Random side note: I took welding shop in high school, and could never get the hand of brazing; I would often pop the liquid metal pool with the tip of the tool, and the resulting little balls of liquid metal that flew out of the pool would land on my sweater and burn little holes through it, ringed in metal.
posted by davejay at 1:59 PM on January 26, 2007

He's also really impressed with the roller rockers. Many engines of that vintage and even into the 50's had roller rockers because material science hadn't developed enough to use sliders. The cam lobes wouldn't be hard enough for the available lubricants and would fail.
posted by Mitheral at 5:15 PM on January 26, 2007

Jeebus, nice typos in my comment. I take back my "29" "intelligence" result.

Yeh, I bet you kept clicking answer B when you meant C.

Other than that, fascinating post. I know a couple of people who have these kinds of skills & approaches to things, and am sure they are gonna absolutely *love* this story!
posted by UbuRoivas at 8:11 PM on January 26, 2007

It's always interesting to see how craftsman type thinking works, and this is a classic example of a project getting too big for its craftsman, and changing his ideas of what he's trying to do, as he goes along. First, he starts out to make a replica of a rare bike from 1919, working from an admitted paucity of information and extant parts and patterns. As he goes along, he begins using late 20th century tools and technology, and they pull him away from authenticity in his result, but he adapts his purpose to making something that looks original on the outside, but is modern and easy to maintain on the inside. Yet the running gear, including important things like the tires and frame, are pretty straight from 1919, and will, presumably, be bearing loads from a much more powerful semi-modern engine, and none too happily, I bet, if he gets enthusiastic with the throttle.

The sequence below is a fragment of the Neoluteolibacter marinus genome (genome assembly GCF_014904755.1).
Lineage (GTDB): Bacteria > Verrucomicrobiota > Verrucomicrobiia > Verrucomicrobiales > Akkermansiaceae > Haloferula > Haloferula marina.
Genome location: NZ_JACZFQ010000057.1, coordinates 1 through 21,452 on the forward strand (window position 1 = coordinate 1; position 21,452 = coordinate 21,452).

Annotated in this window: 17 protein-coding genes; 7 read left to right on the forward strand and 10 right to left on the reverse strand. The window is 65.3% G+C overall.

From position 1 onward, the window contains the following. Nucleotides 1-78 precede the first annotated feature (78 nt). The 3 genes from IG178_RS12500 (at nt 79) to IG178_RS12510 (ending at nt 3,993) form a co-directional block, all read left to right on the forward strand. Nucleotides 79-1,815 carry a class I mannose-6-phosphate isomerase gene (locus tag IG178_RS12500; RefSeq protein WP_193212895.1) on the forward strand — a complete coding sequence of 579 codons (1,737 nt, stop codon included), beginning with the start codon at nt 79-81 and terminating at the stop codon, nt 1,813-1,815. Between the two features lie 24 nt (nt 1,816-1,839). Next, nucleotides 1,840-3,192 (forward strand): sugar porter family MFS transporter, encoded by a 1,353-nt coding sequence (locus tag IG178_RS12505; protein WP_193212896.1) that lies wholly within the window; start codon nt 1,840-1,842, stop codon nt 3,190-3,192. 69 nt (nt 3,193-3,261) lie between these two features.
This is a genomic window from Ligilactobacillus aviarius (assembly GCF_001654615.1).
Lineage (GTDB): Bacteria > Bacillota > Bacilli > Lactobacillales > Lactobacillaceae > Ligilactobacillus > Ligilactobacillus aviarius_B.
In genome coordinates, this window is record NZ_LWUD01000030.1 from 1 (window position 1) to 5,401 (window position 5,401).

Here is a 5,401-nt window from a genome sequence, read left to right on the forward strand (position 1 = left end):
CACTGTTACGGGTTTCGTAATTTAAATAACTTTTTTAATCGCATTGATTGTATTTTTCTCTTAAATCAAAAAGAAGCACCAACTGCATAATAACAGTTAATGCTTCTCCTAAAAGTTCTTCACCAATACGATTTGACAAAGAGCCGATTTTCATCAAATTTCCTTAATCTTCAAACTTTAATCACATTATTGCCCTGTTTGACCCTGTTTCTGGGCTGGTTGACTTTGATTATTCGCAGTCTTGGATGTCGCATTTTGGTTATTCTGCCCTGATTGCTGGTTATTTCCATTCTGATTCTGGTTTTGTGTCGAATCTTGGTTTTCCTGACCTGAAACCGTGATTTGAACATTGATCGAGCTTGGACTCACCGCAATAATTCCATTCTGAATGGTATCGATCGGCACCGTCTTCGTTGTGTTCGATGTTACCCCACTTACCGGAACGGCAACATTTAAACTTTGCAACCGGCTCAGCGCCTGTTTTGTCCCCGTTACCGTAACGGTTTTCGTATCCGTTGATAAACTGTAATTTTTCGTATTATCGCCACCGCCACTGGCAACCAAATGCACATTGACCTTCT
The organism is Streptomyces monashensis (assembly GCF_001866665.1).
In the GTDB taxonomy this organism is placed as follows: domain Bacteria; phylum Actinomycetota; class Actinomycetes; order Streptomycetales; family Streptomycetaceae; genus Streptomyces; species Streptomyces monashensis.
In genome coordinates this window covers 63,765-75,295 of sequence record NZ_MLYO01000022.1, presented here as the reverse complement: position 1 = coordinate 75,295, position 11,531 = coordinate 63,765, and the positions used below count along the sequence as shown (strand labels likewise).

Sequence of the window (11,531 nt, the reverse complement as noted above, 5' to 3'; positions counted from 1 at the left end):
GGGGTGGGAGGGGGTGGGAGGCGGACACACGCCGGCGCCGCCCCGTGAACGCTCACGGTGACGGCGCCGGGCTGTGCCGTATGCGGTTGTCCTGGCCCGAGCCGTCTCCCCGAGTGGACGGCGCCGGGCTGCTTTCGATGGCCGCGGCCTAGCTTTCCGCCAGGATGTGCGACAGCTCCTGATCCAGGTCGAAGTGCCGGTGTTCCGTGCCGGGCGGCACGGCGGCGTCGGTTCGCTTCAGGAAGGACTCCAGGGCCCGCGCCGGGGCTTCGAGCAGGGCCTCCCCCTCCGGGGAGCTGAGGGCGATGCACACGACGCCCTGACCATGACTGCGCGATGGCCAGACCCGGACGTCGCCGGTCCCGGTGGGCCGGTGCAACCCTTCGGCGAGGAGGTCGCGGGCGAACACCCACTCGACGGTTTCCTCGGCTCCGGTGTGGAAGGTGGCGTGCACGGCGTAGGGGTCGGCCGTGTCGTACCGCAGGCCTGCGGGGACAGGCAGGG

This thing is neither fish nor fowl. It will, he thinks, have 5 to 6 times the horsepower of its 1919 inspiration, yet the frame, chain, and tires suitable for that older, slower era. Because it will have a modern piston, and quasi-modern head material, it sure won't sound like the original must have, and if it runs modern gasoline and oil, it won't smell like the 1919 version, either. So, at best, it might fool the eye, but it won't likely fool, or inform, the ear or the nose. The beveled gear valve drive, which is a defining characteristic of this design, combined with his roller equipped rockers are expensive oddities, long abandoned for the problems that come with such designs. And yet he continues, in AutoCad, to be able to work with distant confederates in modern ways, to make something he hopes will be unique and desireable. But if he succeeds, it will say "Exclesior" on its side, and nowhere, it seems, even bear his own name.

Still, I hope he gets his running model, and takes it for a careful, grinning turn around some track, if only because while it largely fails as a replica, it succeeds as a Grand Obsession, and this world can always use another Don Quixote.
posted by paulsc at 12:24 AM on January 27, 2007